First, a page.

He also turned up in a Sun feature story about a North Carolina gospel singer who was appearing on his nationally syndicated “Armstrong Williams Show” and in a piece he filed from Las Vegas describing the scene at the Washington Commanders’ Super Bowl cocktail party he attended.

Williams reaped further laudatory attention from a Sun op-ed penned by attorney Benjamin Crump, who focused on Williams as a “Black American entrepreneur,” while steering clear of his conservative politics and ethical controversies, including secretly accepting $240,000 to promote George Bush’s No Child Left Behind education law.

Left: Baltimore Sun front-page coverage on 2/28/24 of the Atlas Restaurant Group's

Left: The Sun’s 2/28/24 front-page coverage of Alex Smith’s new restaurant. Right: Reaction on X to Sun tweets that promoted the Smith story. (baltimoresun.com, @FoxForceFlacco)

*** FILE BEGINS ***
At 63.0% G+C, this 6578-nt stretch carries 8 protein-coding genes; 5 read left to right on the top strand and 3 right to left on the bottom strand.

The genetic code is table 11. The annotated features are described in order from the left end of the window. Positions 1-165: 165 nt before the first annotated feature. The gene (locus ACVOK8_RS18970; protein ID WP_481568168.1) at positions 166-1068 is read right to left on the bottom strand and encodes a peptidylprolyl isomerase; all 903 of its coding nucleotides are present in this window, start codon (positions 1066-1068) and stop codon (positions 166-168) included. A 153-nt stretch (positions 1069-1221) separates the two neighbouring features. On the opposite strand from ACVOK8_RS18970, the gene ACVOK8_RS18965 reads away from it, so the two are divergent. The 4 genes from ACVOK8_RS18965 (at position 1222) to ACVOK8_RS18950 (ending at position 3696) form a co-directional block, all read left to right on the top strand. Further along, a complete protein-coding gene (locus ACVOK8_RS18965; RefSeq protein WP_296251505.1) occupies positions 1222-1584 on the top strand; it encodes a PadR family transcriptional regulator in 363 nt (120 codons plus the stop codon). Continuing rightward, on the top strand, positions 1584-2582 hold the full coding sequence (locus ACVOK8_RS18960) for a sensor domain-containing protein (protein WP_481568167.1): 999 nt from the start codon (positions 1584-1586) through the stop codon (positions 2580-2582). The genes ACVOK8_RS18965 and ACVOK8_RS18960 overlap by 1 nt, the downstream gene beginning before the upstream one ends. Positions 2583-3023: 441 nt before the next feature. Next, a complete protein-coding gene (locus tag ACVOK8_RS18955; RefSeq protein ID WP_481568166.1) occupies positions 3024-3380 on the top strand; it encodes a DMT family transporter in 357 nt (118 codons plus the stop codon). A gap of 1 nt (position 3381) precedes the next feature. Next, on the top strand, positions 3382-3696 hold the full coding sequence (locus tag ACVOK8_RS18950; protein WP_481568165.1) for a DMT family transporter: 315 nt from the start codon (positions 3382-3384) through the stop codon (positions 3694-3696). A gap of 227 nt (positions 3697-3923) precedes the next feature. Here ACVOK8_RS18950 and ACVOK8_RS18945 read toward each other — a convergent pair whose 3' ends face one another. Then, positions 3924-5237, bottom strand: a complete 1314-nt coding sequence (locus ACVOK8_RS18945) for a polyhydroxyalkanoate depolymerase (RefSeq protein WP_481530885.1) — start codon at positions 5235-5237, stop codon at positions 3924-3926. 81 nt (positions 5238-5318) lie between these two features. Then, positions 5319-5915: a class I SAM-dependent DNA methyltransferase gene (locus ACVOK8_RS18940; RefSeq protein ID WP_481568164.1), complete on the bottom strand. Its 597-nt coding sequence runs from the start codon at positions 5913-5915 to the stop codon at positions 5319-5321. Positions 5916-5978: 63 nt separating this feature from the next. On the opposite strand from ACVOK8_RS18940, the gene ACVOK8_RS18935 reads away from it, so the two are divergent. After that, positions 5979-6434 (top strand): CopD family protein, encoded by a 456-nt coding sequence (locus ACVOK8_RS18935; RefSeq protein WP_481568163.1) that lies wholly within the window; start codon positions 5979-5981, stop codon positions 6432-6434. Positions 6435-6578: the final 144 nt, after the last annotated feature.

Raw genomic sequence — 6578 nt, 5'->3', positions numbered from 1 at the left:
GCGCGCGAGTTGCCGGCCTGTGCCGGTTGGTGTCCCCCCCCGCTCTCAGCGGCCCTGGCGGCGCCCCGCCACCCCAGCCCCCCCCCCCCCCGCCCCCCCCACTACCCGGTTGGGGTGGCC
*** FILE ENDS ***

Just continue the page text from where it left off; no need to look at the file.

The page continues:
Breaking News?

Readers are also watching the paper’s coverage of family and friends linked to Smith, most notably the Atlas Restaurant Group that Smith has invested in and is owned by his nephew, Alex Smith.

Its recent coverage of “The Ruxton,” a new restaurant in the company’s growing empire, caught one commenter’s eye.

The establishment, “in the tony Harbor East neighborhood,” got a 1,159-word front-page story that detailed everything from the 36-ounce Wagyu tomahawk steak to the chicken fried Maine lobster tails topped with hot honey butter.

“David Smith’s new downtown restaurant, where the cheapest cocktail cost $20,” @FoxForceFlacco marveled, “is such important breaking news that David Smith’s newspaper tweeted about it from three different accounts within 90 minutes . . . Annapolis and Baltimore County?”